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Bejeweled

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Bejeweled
Bejeweled

Developer

PopCap Games

Publisher

PopCap Games

Designer

Jason Kapalka

Genre

Tile-Matching, Puzzle

Rating

E for Everyone

Bejeweled is a title matching puzzle video game by PopCap Games, first developed for browsers in 2001. Three follow-ups to this game have been released. More than 75 million copies of Bejeweled have been sold, and the game was downloaded more than 150 million times.

History Edit

The game was initially created by PopCap games as a web-Flash game called Diamond Mine, inspired by the gameplay of Shariki. It was reportedly successful for PopCap-a company formed in 2000. PopCap created partnerships with established Internet gaming sites such as Microsoft Zone to host Bejeweled as well. The name Bejeweled was suggested by Microsoft, who thought the original name Diamond Mine was too similar to that of an existing game: Diamond Mines.

The game has also been ported to other platform, including Microsoft Windows, where it was called Bejeweled Deluxe, and iOS devices. Astraware produced versions of PDAs on the BlackBerry, iPhone, Palm OS, and Windows Mobile Smartphone platforms. They also released Bejeweled Deluxe on the Xbox as a downloadable Xbox Live Arcade game. On September 12, 2006, it was released as one of the first games downloadable from the iTunes Store of the Apple iPod. Popcap also released a web app version of the game for iOS on October, 2007. On December 13, 2011, PopCap released HTML5 version of the game, which is available on the Google Chrome Web Store for free. An HD version for iPad debuted in May 2012.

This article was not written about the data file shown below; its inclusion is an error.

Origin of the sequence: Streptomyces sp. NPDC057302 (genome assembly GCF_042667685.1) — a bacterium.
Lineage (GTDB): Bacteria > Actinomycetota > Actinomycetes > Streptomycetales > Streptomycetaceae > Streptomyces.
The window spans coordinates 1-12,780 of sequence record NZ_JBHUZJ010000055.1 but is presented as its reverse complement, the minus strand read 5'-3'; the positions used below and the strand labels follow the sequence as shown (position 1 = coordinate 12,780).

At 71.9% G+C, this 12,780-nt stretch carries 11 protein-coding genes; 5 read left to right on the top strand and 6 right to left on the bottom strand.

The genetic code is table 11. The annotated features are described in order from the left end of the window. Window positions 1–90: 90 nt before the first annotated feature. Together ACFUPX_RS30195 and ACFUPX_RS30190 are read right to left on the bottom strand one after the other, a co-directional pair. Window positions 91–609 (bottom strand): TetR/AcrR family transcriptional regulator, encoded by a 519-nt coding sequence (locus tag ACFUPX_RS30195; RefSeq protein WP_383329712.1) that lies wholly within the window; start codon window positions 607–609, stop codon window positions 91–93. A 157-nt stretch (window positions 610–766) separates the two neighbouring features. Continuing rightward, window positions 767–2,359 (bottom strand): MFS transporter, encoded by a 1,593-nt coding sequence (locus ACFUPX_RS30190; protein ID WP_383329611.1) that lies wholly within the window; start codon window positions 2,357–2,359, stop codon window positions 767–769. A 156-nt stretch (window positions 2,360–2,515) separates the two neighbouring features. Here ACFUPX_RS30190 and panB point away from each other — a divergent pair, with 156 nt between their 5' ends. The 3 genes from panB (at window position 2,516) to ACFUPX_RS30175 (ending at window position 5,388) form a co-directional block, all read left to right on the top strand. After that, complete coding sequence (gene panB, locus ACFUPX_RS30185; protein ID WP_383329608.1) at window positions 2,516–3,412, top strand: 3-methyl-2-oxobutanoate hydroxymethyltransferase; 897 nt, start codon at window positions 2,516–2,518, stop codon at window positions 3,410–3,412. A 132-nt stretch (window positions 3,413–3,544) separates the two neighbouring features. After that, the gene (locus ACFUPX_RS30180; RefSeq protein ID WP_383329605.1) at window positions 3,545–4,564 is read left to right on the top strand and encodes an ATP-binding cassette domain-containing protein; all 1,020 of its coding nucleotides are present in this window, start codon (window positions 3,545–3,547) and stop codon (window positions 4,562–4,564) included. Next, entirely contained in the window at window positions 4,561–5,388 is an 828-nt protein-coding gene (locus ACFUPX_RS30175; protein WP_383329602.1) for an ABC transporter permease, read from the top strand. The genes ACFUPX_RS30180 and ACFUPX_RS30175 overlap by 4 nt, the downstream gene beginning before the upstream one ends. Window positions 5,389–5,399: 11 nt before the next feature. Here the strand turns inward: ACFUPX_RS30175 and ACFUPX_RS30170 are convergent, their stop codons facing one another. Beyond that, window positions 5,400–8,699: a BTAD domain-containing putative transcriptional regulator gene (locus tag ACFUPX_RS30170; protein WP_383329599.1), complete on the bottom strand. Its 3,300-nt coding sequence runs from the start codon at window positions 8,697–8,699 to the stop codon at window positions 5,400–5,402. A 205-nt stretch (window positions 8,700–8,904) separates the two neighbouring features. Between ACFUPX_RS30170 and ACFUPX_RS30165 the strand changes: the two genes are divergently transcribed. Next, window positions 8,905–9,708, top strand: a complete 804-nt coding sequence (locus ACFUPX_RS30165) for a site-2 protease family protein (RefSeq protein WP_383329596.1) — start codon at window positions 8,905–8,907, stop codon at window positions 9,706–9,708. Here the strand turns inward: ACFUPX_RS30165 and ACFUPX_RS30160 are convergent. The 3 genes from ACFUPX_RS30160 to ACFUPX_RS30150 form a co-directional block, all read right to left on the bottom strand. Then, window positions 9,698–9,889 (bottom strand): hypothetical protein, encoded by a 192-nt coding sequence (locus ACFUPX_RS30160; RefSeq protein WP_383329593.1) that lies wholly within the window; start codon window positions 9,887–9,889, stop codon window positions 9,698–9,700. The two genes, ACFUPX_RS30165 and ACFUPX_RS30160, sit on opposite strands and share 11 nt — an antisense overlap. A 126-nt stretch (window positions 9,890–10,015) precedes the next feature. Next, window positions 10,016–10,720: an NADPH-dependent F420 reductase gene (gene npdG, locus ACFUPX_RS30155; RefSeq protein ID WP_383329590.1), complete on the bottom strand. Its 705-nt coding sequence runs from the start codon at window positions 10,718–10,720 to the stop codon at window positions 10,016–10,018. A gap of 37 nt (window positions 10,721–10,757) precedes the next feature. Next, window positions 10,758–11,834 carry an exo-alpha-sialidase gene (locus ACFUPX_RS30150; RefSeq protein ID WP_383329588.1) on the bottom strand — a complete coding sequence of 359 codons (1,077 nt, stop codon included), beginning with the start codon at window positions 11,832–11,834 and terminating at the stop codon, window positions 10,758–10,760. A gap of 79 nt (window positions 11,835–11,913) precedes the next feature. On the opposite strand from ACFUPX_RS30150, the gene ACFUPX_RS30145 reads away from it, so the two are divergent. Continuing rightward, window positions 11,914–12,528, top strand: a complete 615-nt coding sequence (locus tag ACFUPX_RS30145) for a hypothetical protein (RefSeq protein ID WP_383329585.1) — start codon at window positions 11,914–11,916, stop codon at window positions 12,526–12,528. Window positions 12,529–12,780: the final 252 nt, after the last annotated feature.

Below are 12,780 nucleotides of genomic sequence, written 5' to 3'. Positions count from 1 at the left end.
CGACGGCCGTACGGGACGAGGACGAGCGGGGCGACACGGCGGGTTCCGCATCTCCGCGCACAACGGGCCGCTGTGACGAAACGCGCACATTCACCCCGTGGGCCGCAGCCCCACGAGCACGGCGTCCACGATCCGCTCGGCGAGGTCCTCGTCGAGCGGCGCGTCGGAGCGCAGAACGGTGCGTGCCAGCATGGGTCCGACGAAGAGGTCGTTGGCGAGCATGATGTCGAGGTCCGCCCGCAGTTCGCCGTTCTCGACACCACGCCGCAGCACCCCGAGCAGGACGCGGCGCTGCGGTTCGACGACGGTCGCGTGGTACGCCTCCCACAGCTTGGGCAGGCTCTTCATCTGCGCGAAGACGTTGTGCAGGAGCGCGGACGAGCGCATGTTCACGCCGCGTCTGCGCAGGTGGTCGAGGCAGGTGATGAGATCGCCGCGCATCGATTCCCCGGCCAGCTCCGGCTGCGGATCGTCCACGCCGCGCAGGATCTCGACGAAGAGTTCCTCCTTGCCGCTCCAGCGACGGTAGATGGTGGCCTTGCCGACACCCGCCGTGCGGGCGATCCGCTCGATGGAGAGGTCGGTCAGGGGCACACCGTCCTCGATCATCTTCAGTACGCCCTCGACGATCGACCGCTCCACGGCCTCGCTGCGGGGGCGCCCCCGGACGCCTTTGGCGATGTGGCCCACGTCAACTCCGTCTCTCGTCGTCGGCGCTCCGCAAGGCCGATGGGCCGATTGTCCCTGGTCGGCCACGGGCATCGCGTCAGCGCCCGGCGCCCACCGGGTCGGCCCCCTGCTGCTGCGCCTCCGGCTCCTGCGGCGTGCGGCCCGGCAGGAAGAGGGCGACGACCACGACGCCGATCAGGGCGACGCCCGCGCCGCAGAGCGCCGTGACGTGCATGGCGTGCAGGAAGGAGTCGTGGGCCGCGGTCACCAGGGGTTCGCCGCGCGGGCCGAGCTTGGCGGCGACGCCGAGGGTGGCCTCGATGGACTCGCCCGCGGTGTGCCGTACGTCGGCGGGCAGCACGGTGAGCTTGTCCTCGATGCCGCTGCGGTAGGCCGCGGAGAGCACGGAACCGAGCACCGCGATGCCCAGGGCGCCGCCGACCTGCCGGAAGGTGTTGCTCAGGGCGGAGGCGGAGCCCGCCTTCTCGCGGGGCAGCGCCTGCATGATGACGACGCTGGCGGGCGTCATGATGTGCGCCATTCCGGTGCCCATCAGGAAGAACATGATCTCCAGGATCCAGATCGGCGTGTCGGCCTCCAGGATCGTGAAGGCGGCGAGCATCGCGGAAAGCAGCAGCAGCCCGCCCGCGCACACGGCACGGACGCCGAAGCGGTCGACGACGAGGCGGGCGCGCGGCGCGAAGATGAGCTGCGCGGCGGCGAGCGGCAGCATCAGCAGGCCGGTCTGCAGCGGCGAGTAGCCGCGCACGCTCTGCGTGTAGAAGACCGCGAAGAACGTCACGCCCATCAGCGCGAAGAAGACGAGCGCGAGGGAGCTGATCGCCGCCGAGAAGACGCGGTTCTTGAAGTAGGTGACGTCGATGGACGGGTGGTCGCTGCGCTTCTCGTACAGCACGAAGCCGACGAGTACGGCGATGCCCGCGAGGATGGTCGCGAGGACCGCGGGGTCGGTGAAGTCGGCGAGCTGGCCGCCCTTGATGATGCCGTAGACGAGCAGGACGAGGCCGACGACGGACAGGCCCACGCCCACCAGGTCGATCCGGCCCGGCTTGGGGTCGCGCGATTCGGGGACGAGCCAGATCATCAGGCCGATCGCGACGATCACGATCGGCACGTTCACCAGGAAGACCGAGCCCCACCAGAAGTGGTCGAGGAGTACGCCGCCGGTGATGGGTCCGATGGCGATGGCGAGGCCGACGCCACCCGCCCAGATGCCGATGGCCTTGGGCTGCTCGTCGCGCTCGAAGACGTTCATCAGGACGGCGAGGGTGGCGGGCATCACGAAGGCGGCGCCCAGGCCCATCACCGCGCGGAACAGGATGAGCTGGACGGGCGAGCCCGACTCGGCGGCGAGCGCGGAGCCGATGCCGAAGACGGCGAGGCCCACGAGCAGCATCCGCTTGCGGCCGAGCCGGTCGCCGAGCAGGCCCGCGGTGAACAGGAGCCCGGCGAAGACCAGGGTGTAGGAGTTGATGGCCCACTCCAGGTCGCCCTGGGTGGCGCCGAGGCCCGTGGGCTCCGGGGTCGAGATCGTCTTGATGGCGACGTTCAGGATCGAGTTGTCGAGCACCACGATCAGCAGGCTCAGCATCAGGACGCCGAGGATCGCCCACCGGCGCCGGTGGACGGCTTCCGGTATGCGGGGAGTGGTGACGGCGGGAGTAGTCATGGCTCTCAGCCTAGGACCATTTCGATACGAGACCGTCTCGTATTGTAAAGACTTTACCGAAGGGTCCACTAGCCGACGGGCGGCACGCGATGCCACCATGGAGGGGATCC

In 2013, the related Candy Crush Saga became the most popular game on Facebook.

Gameplay Edit

Wikipedia The following section was copied from Wikipedia. Please help originalize this section.

The objective of this game is to swap one gem with an adjacent gem to form a horizontal or vertical chain of three or more gems. Bonus points are given when more than three identical gems are formed or forms two lines of identical gems in one swap. Gems disappear when chains are formed and gems fall from the top to fill in gaps. Sometimes chain reactions, called cascades, are triggered, where chains are formed by the falling gems. Cascades are awarded with bonus points. There are two variations of the game to choose from.

Although normally the player gets only 3 in a row for gems, sometimes they can get 4 or 5 in a row. And in rare conditions, they can get 6, 7 and even 8 in a row. However, some versions of the engine do not register it. The player gets more points and sometimes special powerups from more than 3 gems in a row.

Normal Edit

  • Players reach the next level when the bar reaches the end.
  • Game over when no move can be performed.
  • Matching 6, 7 or 8 gems makes neither a Power Gem, Hypercube or a SuperNova gem.

Time Trial Edit

  • The level up bar starts in the middle, level up when the bar reaches the end.
  • Over time, the bar decreases. The bar decreases faster as the stage level increases (and in some versions, the longer the level lasts).
  • The game is over when the bar reaches the beginning (if a situation arises where no valid move can be made, the board is cleared and randomly re-filled).

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